BROOKLYN — The Toronto Raptors were tired of being the less physical, aggressive and careful team in their first round series with the Brooklyn Nets. So they flipped the script on Brooklyn in Sunday night’s Game 4 at the Barclays Center and took control of their playoff fate. Toronto set the tone in the first quarter by scoring 35 points and finished the game by not allowing a field goal over the final six minutes and 11 seconds in an 87-79
The twists and turns for the Brooklyn Nets and Toronto Raptors over the course of the regular season could almost rival those of the red and purple weddings on a certain Game show based in Westeros. Brooklyn had championship aspirations ever since it acquired Paul Pierce and Kevin Garnett on draft night, but ended the 2013 calendar year at 10-21, with All-Star center Brook Lopez out for the season, and searching for answers under rookie head coach Jason Kidd. While Pierce
Mike Bantom, the NBA’s Executive Vice President of Referee Operations, is cracking down on a very specific point of contention. The issue at hand? Verticality. Secondary defenders are permitted to challenge an oncoming offensive player so long as they stay “vertical.” However, according to a memorandum sent to all owners, general managers, coaches and officials over the weekend, there has been a noticeable increase of players bending, if not breaking, the rule. We have noticed that defenders have been turning sideways when jumping to
The Nets and Bulls are on course for a potential rematch of last year’s first-round playoff series. Is this the ideal scenario for Brooklyn? As they say in the borough, “Fuhgeddaboudit!” It’s been a frigid winter in Brooklyn, and a trip to the “Windy City” could dampen any hopes of the Nets springing ahead to the next round.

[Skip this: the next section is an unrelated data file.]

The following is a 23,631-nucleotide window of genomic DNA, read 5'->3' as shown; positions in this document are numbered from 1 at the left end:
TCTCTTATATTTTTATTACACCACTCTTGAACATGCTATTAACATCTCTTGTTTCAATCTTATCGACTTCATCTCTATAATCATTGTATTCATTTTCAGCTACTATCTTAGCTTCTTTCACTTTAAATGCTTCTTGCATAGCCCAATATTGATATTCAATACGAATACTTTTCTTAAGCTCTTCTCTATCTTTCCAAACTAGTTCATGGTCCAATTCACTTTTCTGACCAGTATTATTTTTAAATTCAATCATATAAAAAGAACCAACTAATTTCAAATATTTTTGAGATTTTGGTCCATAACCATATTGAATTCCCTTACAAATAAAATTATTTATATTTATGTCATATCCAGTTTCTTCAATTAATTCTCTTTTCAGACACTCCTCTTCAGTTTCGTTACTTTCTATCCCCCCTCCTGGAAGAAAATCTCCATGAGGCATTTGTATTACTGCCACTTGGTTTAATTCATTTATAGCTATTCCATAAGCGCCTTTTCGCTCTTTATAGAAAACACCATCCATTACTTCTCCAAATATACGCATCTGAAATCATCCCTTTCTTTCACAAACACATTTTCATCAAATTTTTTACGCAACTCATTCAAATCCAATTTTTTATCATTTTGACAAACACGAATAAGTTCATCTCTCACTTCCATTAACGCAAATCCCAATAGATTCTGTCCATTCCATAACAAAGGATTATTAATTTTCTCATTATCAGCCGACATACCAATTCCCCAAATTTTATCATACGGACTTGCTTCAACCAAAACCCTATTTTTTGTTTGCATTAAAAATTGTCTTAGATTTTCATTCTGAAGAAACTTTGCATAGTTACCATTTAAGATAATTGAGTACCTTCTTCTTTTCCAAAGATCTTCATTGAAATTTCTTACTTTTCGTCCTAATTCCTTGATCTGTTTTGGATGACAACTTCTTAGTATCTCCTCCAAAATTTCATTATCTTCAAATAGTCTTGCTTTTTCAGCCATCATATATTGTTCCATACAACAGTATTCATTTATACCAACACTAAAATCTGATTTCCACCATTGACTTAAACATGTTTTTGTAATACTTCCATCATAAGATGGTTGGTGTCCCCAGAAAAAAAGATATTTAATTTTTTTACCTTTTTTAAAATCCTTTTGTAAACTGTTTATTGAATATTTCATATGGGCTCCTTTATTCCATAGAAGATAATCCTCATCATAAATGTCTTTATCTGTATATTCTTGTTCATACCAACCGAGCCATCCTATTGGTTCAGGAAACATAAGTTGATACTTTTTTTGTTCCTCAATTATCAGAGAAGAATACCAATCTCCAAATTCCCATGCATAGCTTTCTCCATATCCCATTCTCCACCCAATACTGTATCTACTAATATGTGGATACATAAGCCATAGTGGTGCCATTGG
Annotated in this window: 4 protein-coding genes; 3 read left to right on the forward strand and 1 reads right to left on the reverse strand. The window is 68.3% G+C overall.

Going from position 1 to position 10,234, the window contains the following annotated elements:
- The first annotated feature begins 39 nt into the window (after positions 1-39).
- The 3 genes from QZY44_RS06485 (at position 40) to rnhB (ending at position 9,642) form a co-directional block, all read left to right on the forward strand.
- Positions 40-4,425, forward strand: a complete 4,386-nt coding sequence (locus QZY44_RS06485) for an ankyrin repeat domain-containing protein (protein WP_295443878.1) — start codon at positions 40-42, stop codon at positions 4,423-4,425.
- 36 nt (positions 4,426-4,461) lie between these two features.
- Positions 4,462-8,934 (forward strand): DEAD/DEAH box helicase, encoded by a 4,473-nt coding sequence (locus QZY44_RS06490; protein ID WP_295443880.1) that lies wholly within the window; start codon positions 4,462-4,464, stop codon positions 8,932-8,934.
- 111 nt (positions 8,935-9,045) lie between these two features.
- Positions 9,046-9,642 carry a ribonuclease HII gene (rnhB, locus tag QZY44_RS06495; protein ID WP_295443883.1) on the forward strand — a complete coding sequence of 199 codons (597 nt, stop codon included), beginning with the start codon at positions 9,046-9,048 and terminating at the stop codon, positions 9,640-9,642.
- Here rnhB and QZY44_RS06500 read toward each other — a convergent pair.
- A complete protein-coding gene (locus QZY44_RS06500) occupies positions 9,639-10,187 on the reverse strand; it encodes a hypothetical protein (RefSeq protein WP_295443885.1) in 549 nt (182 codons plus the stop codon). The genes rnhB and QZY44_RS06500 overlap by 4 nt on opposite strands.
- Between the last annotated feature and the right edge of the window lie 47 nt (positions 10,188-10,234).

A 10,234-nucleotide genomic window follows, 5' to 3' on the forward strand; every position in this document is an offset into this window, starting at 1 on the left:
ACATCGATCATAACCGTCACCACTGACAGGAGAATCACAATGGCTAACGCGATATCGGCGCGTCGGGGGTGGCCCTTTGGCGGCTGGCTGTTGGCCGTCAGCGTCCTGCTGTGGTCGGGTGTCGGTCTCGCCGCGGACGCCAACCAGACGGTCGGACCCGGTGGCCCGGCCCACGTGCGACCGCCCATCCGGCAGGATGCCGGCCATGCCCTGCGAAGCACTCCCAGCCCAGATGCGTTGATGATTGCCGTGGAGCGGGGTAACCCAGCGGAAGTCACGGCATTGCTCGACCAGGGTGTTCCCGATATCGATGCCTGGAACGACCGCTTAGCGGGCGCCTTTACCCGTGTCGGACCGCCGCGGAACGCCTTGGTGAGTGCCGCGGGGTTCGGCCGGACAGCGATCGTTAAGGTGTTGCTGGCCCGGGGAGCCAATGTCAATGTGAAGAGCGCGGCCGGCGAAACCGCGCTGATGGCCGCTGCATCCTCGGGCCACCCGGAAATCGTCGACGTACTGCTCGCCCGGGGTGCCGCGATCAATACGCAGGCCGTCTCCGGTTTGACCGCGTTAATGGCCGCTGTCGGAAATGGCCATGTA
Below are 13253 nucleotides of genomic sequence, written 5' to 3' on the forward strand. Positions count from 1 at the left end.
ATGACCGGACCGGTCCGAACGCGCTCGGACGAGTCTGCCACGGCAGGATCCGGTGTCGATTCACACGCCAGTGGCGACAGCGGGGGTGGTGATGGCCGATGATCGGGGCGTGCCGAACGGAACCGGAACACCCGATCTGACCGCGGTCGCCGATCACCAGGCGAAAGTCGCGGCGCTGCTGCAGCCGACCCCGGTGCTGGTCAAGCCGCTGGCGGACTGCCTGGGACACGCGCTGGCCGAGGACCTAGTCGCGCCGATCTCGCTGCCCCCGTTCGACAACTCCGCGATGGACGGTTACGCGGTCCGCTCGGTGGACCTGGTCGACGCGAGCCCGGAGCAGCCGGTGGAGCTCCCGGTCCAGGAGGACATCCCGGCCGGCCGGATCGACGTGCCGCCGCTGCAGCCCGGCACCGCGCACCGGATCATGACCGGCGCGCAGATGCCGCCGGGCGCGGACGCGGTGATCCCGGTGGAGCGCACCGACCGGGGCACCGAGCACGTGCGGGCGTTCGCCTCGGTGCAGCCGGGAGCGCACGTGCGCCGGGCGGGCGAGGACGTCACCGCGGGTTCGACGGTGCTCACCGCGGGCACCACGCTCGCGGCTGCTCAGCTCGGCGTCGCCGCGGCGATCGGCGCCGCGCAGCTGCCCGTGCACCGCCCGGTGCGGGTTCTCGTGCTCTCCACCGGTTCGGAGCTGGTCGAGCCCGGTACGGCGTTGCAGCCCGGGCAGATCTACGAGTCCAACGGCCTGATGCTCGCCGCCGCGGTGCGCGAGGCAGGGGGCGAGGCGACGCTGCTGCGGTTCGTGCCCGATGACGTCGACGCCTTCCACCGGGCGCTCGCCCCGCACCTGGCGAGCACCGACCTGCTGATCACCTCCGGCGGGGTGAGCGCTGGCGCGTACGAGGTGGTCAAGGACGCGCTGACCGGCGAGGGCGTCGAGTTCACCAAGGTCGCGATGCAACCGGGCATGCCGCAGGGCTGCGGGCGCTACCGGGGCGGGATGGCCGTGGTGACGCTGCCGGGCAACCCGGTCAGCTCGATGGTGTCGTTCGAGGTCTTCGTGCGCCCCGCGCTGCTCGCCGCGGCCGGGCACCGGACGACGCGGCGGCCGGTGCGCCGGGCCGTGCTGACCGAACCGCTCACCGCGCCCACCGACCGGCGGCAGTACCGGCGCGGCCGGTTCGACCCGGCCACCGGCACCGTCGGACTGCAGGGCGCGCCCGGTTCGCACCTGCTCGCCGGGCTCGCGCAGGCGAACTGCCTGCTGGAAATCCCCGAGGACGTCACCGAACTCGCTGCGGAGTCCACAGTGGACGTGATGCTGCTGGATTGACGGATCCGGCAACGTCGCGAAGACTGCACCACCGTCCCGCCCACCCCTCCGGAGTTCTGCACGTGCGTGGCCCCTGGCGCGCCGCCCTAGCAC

With the midway point of the regular season approaching, we thought it would be a good idea to give the rookies a break and rank the sophomores for two reasons. 1. It is a nice change of pace and gives the reader something new. 2. This rookie class is god-awful and we are running out of ways to describe how bad it is. At the end of the season, NBA coaches are asked to vote for five players for an All-Rookie Team. We
Saturday, November 2 Daily Trivia: Who coached the Dallas Mavericks to their first NBA Championship? Answer below.
We’re still in the first week of the season, but a few things are already clear: Michael Carter-Williams can play, the Warriors are fun to watch, and the Clippers you know and love are still the Clippers you know and love. As long as you only started watching them when Chris Paul showed up.
Who is crashing the playoff party in the East this season? Conventional wisdom says the two-time defending champion Miami Heat, Indiana Pacers, Chicago Bulls, New York Knicks and Brooklyn Nets are head and shoulders above the rest of the Eastern Conference and – barring a disaster – will secure the top five spots. At the other end of the conference, you can probably toss out the Orlando Magic, Charlotte Bobcats and Philadelphia 76ers, who could pool their rosters to come up with